TERRENCE PARKER: Yes, it was a Christmas present. In those days my parents could not understand why I needed 2 turntables. They had a quadraphonic component set which had a turntable along with an 8-track tape player all included in one unit. This was a system where you would position 4 speakers, each in one of the corners of a room, and it would allow you to hear quadraphonic vs. stereophonic sound. You could stack up to 10 albums or 45s and the turntable would play each one after the next. That was high-tech and considered ultra cool back in the '70s.
"You had to show skills in order to be recognized as a party rockin’ DJ"
Even after I showed them how by having 2 turntables I could make a continuous mix of nonstop music, they still didn’t quite get it. But over time, they began to understand it better and see the benefit of it. Although they still do not fully understand why someone would pay to have me travel to other parts of the world just to play music, they have come to accept it as normal.
What memories do you have of Detroit in the late ’70s and early ’80s?
I mostly remember riding my bike around my old neighborhood in the 7Mile and 8Mile areas as a kid. Then after moving to the northern suburb of Southfield, I remember going to the neighborhood park where many of the kids my age (10 to 12 years old) would bring their boombox radios to listen and break dance to the latest hip hop, funk, soul, and disco jams. As a teenager, it was about going to the record shops in Detroit like Buy-Rite, Chauncey’s, Professionals, and Sam’s Jams. Hanging out in the record shops was in itself a social gathering that would rival any current day meet-and-greet.
Terrence Parker's "Love's Got Me High"
(Original Vocal Mix, 1996)
Early in your career, you were a part of the Hot Mix 10—a group of party DJs from Detroit inspired by the legendary Mojo—and you used to play in various clubs in Detroit. How was Detroit after dark?
The Hot Mix 10 was awesome! DJs like Al Ester, Stacy Hotwaxx Hale, DJ MoReese, DJ Zap, Gary Chandler, and others all played parties at spots like the Cotton Club. The lines use to be around the corner and down the street. Many of our nights were also carried live on WGPR radio so people could listen from their homes, cars, etc. It was an exciting time and we had many great parties with a wide range of music styles.
What was the group dynamic of the DJ scene?
I come from the generation of DJs where certain turntable showmanship (now called turntablism) was a huge part of our repertoire. DJs like The Wizard (aka Jeff Mills), DJ Fingers, Reckless Ron Cook, The Maestro, Don “Tink” Thomas, and the Hot Mix 10 created a climate where you had to show skills in order to be recognized as a party rockin’ DJ. These guys forced me to spend hours in the basement practicing scratch patterns, beat-juggling, as well as creative blending. Gary Chandler use to call me on the phone to share a new scratch or transform pattern he just created.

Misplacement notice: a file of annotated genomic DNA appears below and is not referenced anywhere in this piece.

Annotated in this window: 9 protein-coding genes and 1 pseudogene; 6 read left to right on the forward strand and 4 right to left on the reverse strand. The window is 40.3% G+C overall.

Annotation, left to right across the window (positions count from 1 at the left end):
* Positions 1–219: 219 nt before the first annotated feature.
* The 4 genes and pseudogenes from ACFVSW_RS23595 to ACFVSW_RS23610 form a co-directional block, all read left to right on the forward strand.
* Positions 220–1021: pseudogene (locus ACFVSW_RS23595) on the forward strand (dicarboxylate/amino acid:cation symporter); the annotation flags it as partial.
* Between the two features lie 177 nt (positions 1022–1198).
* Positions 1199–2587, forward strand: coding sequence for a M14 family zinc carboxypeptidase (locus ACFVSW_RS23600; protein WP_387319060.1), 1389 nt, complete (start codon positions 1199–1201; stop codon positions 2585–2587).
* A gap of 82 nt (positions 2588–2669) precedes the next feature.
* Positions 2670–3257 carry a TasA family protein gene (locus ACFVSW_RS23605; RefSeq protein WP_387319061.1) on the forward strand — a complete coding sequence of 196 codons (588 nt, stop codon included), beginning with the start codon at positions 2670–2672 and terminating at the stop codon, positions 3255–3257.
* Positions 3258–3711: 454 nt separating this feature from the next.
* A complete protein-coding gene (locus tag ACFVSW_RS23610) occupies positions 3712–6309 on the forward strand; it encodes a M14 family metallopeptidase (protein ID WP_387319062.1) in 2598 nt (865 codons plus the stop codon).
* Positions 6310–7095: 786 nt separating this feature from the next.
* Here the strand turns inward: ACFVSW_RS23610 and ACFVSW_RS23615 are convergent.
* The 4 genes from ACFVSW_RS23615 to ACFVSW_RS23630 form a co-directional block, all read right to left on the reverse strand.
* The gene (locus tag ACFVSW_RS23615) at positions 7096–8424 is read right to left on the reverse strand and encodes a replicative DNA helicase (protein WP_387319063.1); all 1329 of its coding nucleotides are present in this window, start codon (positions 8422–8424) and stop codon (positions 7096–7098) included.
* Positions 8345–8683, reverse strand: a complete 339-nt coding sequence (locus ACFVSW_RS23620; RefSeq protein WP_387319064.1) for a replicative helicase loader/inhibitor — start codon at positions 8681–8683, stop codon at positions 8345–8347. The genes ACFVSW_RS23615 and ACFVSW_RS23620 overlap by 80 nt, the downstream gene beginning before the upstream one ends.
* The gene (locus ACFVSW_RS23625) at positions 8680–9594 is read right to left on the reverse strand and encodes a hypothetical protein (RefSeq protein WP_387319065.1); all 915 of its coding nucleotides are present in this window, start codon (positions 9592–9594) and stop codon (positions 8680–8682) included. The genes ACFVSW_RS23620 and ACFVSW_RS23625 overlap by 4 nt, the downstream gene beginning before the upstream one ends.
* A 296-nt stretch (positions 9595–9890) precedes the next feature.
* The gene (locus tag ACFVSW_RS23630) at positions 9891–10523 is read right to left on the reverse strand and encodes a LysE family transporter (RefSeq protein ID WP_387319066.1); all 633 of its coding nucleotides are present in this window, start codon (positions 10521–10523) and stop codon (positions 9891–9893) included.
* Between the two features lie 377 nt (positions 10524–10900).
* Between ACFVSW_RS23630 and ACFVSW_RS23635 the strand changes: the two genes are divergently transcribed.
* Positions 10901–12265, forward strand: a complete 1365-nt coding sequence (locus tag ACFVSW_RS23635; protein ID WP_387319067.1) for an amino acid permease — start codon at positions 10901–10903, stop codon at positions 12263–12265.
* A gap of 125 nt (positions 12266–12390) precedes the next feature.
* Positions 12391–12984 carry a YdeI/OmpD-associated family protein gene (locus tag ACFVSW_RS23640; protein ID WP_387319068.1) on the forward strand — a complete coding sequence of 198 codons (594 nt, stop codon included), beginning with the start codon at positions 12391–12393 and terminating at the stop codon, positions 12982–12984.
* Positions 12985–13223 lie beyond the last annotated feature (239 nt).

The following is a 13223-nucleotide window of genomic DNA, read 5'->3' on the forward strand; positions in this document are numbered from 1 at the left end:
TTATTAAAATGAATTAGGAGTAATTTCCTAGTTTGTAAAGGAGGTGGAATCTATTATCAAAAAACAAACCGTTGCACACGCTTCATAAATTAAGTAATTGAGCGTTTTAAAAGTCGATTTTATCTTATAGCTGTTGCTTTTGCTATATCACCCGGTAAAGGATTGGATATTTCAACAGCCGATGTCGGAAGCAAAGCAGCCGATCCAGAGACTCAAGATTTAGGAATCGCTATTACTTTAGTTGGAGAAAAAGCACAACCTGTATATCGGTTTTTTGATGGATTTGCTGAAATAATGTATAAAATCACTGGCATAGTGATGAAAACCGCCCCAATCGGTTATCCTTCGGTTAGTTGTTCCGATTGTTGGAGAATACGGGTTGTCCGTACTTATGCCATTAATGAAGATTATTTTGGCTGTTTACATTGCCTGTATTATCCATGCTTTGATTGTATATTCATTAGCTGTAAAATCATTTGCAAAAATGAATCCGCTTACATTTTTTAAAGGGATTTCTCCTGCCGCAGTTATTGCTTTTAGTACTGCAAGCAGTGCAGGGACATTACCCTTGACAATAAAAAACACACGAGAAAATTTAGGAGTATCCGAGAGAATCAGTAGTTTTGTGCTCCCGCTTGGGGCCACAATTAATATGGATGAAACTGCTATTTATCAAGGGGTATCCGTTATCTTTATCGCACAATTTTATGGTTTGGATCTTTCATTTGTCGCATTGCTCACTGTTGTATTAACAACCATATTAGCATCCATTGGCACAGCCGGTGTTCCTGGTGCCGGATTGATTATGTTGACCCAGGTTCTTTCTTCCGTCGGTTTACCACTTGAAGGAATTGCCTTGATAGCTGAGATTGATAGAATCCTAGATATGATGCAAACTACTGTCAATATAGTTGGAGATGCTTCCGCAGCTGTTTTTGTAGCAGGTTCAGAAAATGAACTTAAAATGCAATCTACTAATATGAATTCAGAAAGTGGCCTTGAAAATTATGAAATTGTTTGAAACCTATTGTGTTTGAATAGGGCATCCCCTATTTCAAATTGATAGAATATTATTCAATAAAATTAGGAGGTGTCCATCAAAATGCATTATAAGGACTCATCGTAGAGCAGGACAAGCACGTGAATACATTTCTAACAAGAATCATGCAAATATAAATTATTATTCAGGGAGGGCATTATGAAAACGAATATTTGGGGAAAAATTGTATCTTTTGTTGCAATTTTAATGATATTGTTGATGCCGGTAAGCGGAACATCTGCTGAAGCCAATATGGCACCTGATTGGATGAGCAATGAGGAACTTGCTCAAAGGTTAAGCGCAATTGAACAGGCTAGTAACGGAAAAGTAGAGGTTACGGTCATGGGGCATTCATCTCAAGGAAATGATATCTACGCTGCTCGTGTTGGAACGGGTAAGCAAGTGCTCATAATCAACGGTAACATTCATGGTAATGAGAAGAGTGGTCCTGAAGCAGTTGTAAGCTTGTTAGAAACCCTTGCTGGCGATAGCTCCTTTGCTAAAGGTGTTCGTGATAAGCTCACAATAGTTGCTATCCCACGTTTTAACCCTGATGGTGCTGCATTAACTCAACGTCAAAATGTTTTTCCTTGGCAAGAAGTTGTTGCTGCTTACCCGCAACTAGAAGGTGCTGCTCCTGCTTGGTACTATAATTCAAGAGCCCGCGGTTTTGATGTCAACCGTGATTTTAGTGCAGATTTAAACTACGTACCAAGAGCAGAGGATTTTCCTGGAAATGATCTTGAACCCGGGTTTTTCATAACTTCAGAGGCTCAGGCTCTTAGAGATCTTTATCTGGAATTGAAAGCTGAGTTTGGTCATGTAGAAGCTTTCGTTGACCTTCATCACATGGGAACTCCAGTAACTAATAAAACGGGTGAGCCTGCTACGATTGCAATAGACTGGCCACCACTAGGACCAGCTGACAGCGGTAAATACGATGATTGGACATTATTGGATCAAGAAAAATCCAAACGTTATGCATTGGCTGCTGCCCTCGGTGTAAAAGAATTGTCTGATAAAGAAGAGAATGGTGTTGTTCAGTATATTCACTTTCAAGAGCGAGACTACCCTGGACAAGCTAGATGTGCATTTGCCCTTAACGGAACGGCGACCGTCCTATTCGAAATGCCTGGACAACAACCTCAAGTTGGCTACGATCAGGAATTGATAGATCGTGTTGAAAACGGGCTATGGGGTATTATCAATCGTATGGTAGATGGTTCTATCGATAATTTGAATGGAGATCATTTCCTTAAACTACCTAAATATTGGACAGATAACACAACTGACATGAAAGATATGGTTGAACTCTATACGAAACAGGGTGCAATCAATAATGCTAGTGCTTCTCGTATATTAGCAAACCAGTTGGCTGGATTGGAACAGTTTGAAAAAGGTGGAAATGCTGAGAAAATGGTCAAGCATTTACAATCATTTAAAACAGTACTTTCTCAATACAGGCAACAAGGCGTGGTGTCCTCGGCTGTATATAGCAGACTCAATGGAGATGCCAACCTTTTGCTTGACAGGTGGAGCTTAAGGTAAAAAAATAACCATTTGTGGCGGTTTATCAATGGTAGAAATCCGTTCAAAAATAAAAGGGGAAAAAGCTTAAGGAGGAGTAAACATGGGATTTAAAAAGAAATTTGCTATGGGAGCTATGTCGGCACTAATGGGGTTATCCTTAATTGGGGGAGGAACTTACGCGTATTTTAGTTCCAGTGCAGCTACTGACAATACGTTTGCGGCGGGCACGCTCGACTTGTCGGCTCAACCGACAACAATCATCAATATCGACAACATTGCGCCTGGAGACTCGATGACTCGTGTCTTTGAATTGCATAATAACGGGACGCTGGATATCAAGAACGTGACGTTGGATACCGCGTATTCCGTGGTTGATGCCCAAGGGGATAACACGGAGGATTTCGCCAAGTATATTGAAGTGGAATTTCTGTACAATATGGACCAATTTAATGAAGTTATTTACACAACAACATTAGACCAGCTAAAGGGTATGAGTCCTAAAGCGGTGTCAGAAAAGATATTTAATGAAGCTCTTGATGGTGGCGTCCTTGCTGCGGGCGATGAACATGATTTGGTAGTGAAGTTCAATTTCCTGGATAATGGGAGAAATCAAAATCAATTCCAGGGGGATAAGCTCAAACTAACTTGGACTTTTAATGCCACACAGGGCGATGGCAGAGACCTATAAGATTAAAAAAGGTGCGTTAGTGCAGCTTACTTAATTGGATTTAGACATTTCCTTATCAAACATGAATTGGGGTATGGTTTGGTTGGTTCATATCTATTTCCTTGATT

The Detroit scene is famous for techno, but you’ve established yourself as a master of the “classic sound of Detroit house music.” What makes your style unique?Terrence Parker's "Pure Disco" (1996)
With the exception of classic pianos, I used sounds that were used to make techno and made house music. I grew up listening to a lot of Motown music from my parents. However, they also played a lot of jazz, blues, rock, gospel, and classical music. My older brother was listening to what was known as “new music” in the '80s with artists like Flock Of Seagulls, Gary Numan, Devo, and more. All of these styles along with the influence of music played by the Electrifying Mojo helped to shape my early style of playing and making music. Later on, my personal relationship with Jesus greatly influenced the direction of the music I now make and play.
Terrence Parker's "Open Up Your Spirit"
(TP's Deep Detroit Heat Remix, 2014)
Your latest album has been released on Carl Craig’s label Planet E and proved that you're still on top of your game as a producer after 30 years in the game. What has been your main source of inspiration?
The Life On The Back 9 album was heavily influenced and inspired by my father. I had just gone through a divorce and was very depressed. My father told me a story about a recent golf game where he played horribly on the first 9 holes, but then finished the back 9 holes to win the match. His point was to say what I had just experienced was not an end but rather a beginning to what is to be the rest of my life. It inspired me to keep going, push forward, and expect God to have brighter days ahead for me.
You're coming to Le Bain with your protégée, Merachka. What can you tell us about her?
Sometimes I am a bit jealous of her because she is quite gifted. She is an amazing singer and song writer as well as a multitalented producer and DJ. She can do it all. One of the things I most admire about her is she has no desire to seek fame for herself. She wants people to focus on the music and not her. This is why she wears a mask. Mad Mike Banks once gave her a huge compliment saying she reminded him of himself. Recently, she played a stunning set at Panorama Bar in Berlin and won lots of new fans. I am very excited she and I are DJing together at Le Bain.
On Friday, July 22nd, Le Bain presents Terrence Parker And Merachka
Doors open at 10pm | The Standard, High Line
Header photo by Marie Staggat